The fact is that the ANC Government needs to get out of the fuel price manipulation game, and their time has now run out.

Patricia de Lille’s failure to act on CBE Tribunal recommendations should be her swansong

Please find attached a soundbite by Madeleine Hicklin MP

The failure by the Minister of Public Works and Infrastructure, Patricia de Lille, to act on the findings made by the Council for the Built Environment Tribunal (CBE) against the South African Council for the Architectural Profession (SACAP) is not only a violation of the Council for the Built Environment Act of 2000 (CBE Act), it also exposes de Lille’s failure to show leadership on Built-Environment Profession Councils under her ministry.

At a Tribunal held under the auspices of the CBE in Pretoria on the 23rd of June 2022, the tribunal made findings against SACAP leadership which suggest that:

  • The President of SACAP, the Registrar of SACAP and the Council, have effectively established themselves as a ‘self-serving collective’ that control a regulatory body and believes that it is beyond the realm of the law.
  • Incompetence and total disrespect of the law have become entrenched in SACAP.
  • There is an urgent need to take action against the President and the Registrar of the SACP, though, at the very least, removing them from office for individually and collectively destroying the credibility and integrity of the offices that they were employed to serve.

Despite these damning findings, de Lille has stubbornly refused to take action and has instead chosen to sidestep the issue in the vain hope that it will go away.

In doing so, de Lille is violating the CBE Act, which enjoins her, as the Minister responsible for councils of the built professions to ‘…promote sound governance of the built environment professions… and investigate or initiate investigations into matters pertaining [their] functions and policies with regard to the built environment’.

By refusing to act on the CBE Tribunal findings against SACAP, de Lille is neither promoting sound governance nor is she enforcing a sound code of conduct with regards to the proper functioning of the councils.

De Lille’s tap dancing around the CBE Tribunal’s findings is hardly surprising. This is the same Minister who went to extreme lengths to stop the release of a report into allegations of severe and repetitive governance challenges, bullying and sexual harassment at SACAP. Her motivation, it seems, has been to sweep the rot at SACAP under the carpet and hope it will all go away.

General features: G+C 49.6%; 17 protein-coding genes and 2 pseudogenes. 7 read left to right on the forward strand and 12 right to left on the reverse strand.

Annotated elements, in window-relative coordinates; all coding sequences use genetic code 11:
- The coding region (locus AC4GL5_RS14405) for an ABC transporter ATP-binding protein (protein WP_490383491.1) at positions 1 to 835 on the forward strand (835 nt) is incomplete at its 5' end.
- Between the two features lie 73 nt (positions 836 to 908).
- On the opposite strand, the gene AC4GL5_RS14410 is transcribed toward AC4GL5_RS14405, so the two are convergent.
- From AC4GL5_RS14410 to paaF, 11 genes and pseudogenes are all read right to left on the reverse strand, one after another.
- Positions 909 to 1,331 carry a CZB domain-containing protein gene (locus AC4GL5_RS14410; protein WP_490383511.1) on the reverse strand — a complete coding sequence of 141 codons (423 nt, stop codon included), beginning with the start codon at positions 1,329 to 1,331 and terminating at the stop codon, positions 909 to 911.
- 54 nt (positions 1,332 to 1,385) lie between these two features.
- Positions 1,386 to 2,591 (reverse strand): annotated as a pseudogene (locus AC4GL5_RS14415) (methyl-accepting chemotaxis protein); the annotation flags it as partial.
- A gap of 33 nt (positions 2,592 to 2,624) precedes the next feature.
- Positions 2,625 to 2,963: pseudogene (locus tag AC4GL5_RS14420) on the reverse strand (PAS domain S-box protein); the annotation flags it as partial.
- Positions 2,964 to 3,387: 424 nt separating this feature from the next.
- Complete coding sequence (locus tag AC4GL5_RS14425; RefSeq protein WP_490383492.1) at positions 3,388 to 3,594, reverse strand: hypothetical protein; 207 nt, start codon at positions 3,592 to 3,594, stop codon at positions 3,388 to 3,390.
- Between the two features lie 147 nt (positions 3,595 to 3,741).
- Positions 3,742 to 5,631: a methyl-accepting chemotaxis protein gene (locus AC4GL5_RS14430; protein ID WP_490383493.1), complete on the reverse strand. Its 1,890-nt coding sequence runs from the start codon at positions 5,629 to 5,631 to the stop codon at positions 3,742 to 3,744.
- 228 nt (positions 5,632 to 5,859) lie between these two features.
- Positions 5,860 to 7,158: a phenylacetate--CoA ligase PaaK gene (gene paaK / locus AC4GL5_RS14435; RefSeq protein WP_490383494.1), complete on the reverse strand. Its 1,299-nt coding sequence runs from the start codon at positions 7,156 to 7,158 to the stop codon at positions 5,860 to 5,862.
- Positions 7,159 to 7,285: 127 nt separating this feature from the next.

If de Lille has decided to abdicate on her responsibilities, the DA will not allow the impunity at SACAP to continue taking place without consequences. We will use every avenue available to us to ensure that they are held accountable.

DA rejects (another) proposed Eskom bailout

Please find attached soundbite by Dr Dion George MP.

Reports that National Treasury is working on a plan to absorb a significant share of Eskom’s R400 billion debt are not only concerning but are setting up a very expensive precedent on the management of debt in failing State-owned Enterprises (SOEs).

The DA finds it unacceptable that, after years of ANC sponsored corruption and mismanagement of Eskom, the South African taxpayer is now being asked to reward Eskom for its failures through a debt subsidy.

Current Eskom debt is hovering around R390 billion. Eskom has stated that debt servicing will only be sustainable at R200 billion, signaling that an almost R200 billion bailout is required. The DA has warned that a bailout by the State of this size will pose a severe risk to South Africa’s already fragile sovereign debt profile. Thus far Eskom has been provided with R136 billion to pay off its debt, with a further R88 billion guaranteed until 2025/26.

The International Monetary Fund (IMF) warned that Eskom’s operational and debt problems have raised macro-critical challenges for the South African economy and reported that any solution to Eskom’s debt must be preceded by concrete and credible actions. Additionally, the IMF has warned that shifting Eskom’s debt onto the State’s balance sheet would precipitate a marked deterioration in the nation’s already stretched finances.

Gross State debt had already increased from R2.5 trillion to R4.3 million in just the past 5 years. Consequently, skyrocketing debt and debt-service costs have become the fastest-growing expenditure line item in the budget, to the detriment of those who are dependent on the State. Amidst a failing economy government needs now to alleviate the pressure on hard working taxpayers and the most vulnerable.